According to the Centers for Disease Control and Prevention, over 42 percent of American adults are considered obese. “Obesity is a serious chronic disease, and the prevalence of obesity continues to increase in the United States,” they explain. In fact, they even use the word “epidemic” to describe the condition, which after smoking is the most preventable cause of death in the country. What exactly is it and what is its number one cause? Read on for everything you need to know about obesity—and to ensure your health and the health of others, don’t miss these Sure Signs You’ve Already Had COVID.
Artur Viana, MD, Clinical Director Yale Medicine Metabolic Health & Weight Loss Program, points to the official definition of obesity: A chronic, relapsing, multifactorial, neurobehavioral disease, wherein an increase in body fat promotes adipose tissue dysfunction and abnormal fat mass physical forces, resulting in adverse metabolic, biomechanical, and psychosocial health consequences.
“To simplify, it is a disease that lasts for many years (chronic), which may improve then worsen (relapsing), has many different causes that can be present at the same time,” Dr. Viana explains. “In obesity there is an increase in fat mass and the fat tissue (which is a tissue that is involved in many important regulatory steps in metabolism) is not working as it should.”
While some people think about obesity in terms of looks, the damage it wreaks inside the body is what is the most concerning. “Obesity is serious because it is associated with poorer mental health outcomes and reduced quality of life,” explains the CDC.
Dr. Viana specifies that health complications can include organ system damage leading to different issues such as diabetes, joint disease, gastroesophageal reflux, among others.
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Dr. Viana reveals that there isn’t a perfect way to diagnose obesity but the most common way to do it is by calculating a BMI (body mass index). “This is a number that is obtained by dividing someone’s weight in kilos by the square of their height in meters,” he explains.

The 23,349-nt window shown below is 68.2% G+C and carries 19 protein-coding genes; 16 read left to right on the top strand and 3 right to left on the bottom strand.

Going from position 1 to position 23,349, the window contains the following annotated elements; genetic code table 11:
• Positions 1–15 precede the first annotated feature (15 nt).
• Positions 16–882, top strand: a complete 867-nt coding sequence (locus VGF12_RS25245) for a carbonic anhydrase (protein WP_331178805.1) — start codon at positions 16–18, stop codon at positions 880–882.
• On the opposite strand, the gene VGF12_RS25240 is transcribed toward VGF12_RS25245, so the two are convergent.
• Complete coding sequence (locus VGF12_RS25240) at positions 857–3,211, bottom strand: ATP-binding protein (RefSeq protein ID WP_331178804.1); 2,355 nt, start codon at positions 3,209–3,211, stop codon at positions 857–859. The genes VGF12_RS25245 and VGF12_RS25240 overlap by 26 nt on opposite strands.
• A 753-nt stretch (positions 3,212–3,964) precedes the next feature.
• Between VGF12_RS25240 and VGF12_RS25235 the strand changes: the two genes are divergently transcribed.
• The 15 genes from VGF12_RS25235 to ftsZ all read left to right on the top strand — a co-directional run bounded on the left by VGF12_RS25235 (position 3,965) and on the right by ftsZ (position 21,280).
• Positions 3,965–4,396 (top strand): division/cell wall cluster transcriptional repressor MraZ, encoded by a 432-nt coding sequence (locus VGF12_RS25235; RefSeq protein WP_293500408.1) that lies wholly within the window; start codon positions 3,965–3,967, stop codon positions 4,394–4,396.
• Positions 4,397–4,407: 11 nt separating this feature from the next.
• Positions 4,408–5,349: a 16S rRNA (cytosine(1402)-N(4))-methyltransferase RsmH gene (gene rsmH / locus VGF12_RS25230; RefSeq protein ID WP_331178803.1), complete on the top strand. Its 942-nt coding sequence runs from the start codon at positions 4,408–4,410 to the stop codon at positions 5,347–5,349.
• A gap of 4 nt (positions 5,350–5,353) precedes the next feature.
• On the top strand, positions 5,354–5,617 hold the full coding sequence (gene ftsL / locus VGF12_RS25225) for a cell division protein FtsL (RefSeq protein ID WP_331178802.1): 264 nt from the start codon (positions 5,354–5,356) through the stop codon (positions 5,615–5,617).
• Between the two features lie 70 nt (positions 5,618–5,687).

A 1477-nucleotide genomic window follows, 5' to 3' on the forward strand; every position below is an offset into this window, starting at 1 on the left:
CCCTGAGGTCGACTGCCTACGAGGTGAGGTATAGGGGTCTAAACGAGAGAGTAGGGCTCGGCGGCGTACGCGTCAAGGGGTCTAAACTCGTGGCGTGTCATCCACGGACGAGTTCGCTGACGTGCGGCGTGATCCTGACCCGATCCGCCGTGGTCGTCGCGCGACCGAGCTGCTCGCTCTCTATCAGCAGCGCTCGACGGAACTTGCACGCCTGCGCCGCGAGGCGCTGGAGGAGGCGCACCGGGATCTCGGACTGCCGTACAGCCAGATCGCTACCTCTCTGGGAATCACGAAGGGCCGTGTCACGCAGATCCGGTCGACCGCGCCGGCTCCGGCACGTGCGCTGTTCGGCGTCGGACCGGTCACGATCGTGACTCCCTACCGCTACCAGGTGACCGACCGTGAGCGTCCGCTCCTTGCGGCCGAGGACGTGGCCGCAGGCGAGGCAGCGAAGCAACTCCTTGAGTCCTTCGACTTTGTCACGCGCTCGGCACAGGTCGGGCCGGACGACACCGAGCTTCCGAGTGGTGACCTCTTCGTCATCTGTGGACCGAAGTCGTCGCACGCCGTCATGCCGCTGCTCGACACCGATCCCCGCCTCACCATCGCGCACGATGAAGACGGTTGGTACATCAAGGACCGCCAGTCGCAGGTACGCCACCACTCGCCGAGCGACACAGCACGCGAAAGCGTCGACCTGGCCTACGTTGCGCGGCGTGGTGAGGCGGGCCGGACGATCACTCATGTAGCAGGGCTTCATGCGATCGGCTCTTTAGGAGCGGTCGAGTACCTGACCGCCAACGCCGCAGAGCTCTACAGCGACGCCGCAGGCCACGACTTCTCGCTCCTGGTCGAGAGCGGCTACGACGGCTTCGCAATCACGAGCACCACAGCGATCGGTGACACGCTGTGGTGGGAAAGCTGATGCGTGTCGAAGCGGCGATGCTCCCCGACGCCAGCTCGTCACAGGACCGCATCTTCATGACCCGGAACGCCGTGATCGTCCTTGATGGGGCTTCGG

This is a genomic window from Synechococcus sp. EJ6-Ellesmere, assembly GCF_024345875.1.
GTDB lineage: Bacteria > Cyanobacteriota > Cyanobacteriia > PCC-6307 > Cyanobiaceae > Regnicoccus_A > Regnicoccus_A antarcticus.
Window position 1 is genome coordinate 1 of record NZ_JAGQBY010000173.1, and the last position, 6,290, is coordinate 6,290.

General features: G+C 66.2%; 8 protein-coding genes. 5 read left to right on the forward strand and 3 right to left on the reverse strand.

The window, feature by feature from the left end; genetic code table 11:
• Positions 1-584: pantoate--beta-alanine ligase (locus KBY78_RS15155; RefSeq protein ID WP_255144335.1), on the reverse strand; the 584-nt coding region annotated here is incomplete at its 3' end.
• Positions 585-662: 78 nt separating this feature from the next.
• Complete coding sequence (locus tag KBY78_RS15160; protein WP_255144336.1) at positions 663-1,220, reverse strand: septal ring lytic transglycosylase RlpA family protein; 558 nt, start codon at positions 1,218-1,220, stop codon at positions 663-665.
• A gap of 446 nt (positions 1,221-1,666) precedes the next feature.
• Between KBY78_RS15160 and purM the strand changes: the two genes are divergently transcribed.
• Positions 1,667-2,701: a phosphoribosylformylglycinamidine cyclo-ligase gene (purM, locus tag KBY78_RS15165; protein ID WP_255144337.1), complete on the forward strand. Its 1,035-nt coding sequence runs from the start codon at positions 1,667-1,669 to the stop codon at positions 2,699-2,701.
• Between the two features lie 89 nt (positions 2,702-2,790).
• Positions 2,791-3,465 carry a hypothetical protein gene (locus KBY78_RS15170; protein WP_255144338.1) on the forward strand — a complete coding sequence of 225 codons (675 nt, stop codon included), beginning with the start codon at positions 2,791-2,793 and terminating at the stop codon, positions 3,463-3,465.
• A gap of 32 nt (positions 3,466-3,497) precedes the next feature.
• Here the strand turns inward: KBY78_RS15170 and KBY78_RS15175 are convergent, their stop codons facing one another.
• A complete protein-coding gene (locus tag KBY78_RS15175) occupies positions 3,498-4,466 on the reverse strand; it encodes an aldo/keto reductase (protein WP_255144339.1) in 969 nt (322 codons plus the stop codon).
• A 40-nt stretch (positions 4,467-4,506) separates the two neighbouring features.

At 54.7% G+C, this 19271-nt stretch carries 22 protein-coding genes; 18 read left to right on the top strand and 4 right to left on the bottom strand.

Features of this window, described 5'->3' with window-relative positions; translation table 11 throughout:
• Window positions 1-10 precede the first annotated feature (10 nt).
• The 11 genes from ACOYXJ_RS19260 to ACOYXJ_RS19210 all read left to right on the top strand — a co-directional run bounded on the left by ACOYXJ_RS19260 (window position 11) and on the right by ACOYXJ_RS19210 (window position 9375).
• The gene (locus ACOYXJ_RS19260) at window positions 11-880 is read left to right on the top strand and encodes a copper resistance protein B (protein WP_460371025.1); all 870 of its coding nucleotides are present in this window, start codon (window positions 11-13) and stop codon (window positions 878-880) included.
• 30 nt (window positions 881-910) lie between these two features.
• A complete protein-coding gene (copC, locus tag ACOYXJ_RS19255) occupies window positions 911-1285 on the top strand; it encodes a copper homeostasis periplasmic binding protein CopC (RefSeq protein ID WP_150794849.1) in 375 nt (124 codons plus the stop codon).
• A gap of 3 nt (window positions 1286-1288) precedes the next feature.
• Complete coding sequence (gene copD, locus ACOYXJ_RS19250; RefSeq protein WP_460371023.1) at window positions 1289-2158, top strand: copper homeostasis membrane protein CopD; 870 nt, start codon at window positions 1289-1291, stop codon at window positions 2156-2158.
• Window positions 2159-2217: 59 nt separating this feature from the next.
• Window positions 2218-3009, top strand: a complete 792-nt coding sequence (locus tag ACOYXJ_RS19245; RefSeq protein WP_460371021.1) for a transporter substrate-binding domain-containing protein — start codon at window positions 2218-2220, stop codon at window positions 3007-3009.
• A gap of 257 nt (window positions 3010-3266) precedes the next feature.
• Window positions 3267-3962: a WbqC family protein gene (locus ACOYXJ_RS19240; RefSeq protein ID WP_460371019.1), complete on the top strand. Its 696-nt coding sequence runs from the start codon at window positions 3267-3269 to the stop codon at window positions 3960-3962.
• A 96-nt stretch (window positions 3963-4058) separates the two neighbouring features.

A BMI of 30 or more is considered in the obese range. “However, this must be taken into consideration for each individual, since BMI is not a good reflection of health and does not consider body composition,” he adds. For example, an athlete may have a BMI over 30 and not have obesity, for example, or someone may have a BMI of 31 and not really have a health-related issue.
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There are many factors that contribute to obesity. “Obesity is multifactorial, meaning many factors are involved and go from genetics, lifestyle, mental health issues (such as trauma) to medication side effects,” says Dr. Viana.
“Behaviors can include physical activity, inactivity, dietary patterns, medication use, and other exposures,” adds the CDC. “Additional contributing factors include the food and physical activity environment, education and skills, and food marketing and promotion.”
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According to Dr. Viana, there isn’t one #1 cause. “Obesity medicine specialists wish there was a number one cause, as this would make treatment a lot easier,” he reveals. But the NIH is a little more specific, saying the #1 cause is “by eating too much and moving too little…. If you consume high amounts of energy, particularly fat and sugars, but do not burn off the energy through exercise and physical activity, much of the surplus energy will be stored by the body as fat.”
Luckily, obesity is preventable. “The best way to prevent it is to maintain a healthy lifestyle with exercise (the recommendation is at least 30 minutes of moderate-intensity exercise, 5 times a week) and healthy diet, which is one that contains minimal processed food and focuses on whole foods such as lean protein, whole grains, vegetables, and fruits,” suggests Dr. Viana.
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If you are obese, you should take action immediately. “If you struggle with weight gain and you feel unhealthy or believe it is affecting you in some way, talk to your primary care provider and they will be able to counsel you and if needed provide a referral to an obesity medicine specialist,” suggests Dr. Viana. And to get through this pandemic at your healthiest, don’t miss these 35 Places You’re Most Likely to Catch COVID.